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Vintage Tape (Audio), Cassette, Wire and Magnetic Disc Recorders and Players Open-reel tape recorders, cassette recorders, 8-track players etc.

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Old 25th Jul 2020, 3:07 pm   #21
merlinmaxwell
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Default Re: Speaker cable used in commercial cinemas

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Domestically, the main requirement is end to end connectivity and concealing it.
That sums it up perfectly.
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Old 25th Jul 2020, 4:31 pm   #22
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Default Re: Speaker cable used in commercial cinemas

The attached table of cinema speaker cable practice is from the JBL Cinema Sound System Manual (2003). The sole criterion is cable voltage drop: power loss in the cable should be no more than 0.25 dB.

Depending on cable length and speaker impedance, wire sizes from 0.7mm to 6mm are specified.

I must confess that I've found it surprising that it's still customary to install the power amplifiers in the projection room and connect to the speakers behind the screen using a low impedance connection. This applies even when, as is customary today, active crossovers are used. I guess it makes sense from the maintenance aspect to have all the electronics racks centrally accessible, but the connections are expensive in copper in a big cinema!

It seems likely that cinema installations didn't always use a low impedance speaker connection. I do have in my amplifier collection a pre-war cinema amplifier (on the 'round tuit' pile) where the output connector is wired straight from the output valve anodes and HT: it seems likely that the output transformer was located with the speakers behind the screen. The HT connection may also have been used to energise the speaker field magnet, but these are just my guesses.

Whether conventional 70V or 100V line operation was ever used in cinemas I haven't been able to find out. Those old 2000 seat auditoria must otherwise have used some heavy cables to connect up 3 ohm speakers. Does any forum member happen to know about historic practices?

Martin
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Old 25th Jul 2020, 5:06 pm   #23
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Default Re: Speaker cable used in commercial cinemas

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I must confess that I've found it surprising that it's still customary to install the power amplifiers in the projection room and connect to the speakers behind the screen using a low impedance connection.
If the distribution were performed on the input to the power amplifiers, wouldn't that mean that anything picked up by the distribution cables (such as mains hum) would also be amplified?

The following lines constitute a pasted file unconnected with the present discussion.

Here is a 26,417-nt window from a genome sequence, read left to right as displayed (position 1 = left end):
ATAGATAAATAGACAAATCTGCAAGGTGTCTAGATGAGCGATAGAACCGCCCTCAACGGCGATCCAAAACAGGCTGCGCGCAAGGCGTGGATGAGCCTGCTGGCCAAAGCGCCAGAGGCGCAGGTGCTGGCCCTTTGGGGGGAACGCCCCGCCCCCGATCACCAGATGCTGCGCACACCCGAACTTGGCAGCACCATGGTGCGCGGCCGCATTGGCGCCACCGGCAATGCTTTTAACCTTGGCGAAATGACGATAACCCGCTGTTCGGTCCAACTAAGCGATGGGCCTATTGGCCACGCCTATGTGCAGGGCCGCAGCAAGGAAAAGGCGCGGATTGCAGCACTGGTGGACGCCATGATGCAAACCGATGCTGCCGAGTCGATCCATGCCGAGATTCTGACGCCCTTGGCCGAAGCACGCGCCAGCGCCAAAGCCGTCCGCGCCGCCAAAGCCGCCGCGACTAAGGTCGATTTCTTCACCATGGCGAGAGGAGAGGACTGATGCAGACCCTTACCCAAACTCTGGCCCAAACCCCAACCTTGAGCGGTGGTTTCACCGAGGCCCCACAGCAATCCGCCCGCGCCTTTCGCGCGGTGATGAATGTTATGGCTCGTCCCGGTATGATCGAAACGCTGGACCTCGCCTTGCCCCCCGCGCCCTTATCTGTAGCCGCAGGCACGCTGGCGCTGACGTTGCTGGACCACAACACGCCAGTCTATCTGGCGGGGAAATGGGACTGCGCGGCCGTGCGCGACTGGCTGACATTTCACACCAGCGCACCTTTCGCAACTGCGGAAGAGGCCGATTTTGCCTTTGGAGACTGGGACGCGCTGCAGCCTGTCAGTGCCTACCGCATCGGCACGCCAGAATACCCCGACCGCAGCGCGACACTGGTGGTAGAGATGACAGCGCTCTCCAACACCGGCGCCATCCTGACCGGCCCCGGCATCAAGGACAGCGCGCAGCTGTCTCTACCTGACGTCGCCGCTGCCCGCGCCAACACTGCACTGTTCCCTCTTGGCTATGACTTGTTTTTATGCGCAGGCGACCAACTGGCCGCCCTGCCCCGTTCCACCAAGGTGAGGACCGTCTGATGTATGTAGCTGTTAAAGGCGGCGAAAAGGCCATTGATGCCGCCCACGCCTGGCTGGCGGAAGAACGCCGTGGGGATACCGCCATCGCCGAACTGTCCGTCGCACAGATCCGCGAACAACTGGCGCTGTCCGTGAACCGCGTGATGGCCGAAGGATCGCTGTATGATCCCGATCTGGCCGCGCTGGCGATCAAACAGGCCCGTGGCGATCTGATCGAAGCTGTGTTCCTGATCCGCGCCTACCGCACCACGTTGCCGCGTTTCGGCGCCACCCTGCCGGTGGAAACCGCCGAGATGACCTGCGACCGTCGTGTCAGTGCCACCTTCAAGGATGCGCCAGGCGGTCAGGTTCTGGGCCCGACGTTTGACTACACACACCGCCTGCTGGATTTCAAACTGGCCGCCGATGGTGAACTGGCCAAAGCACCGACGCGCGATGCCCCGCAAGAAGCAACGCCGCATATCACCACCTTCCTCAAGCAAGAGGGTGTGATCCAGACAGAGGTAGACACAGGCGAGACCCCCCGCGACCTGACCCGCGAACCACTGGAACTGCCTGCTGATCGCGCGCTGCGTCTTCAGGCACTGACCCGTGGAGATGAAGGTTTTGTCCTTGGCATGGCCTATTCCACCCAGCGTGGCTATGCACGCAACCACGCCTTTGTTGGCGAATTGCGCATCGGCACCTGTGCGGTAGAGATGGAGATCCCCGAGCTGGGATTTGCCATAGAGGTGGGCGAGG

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Old 25th Jul 2020, 5:27 pm   #24
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Default Re: Speaker cable used in commercial cinemas

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I must confess that I've found it surprising that it's still customary to install the power amplifiers in the projection room and connect to the speakers behind the screen using a low impedance connection.
If the distribution were performed on the input to the power amplifiers, wouldn't that mean that anything picked up by the distribution cables (such as mains hum) would also be amplified?
Well, yes, true, but avoiding picking up mains hum on audio cables is as ancient an art as the earliest broadcasting and recording studios. Decent balanced screened cables do the job fine. Think of BBC Broadcasting House.

Martin
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Old 25th Jul 2020, 5:31 pm   #25
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Default Re: Speaker cable used in commercial cinemas

How would the cable costs compare?
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Old 25th Jul 2020, 5:49 pm   #26
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Default Re: Speaker cable used in commercial cinemas

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I must confess that I've found it surprising that it's still customary to install the power amplifiers in the projection room and connect to the speakers behind the screen using a low impedance connection. This applies even when, as is customary today, active crossovers are used.
I suppose it's a tradition locked in from days of yore

A) so the projectionist could smartly change any valves that expired mid-showing

B) so hot stuff that could catch fire was kept away from screens and curtains in the auditorium.

David
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Old 25th Jul 2020, 7:40 pm   #27
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Default Re: Speaker cable used in commercial cinemas

Old Western Electric Cinema Speakers were high sensitivity Horns. I think they used SET Amplifiers (please correct me if I am wrong) that could drive the speakers with only a couple of watts of power, and fill a large cinema with sound. That I think is very impressive.

The speaker cables Western Electric used were 16 gauge tinned copper, with a cloth sleeve. Highly sort after today, and silly expensive.

Western Electric in the UK was Westrex. Does anyone know much about Westrex ?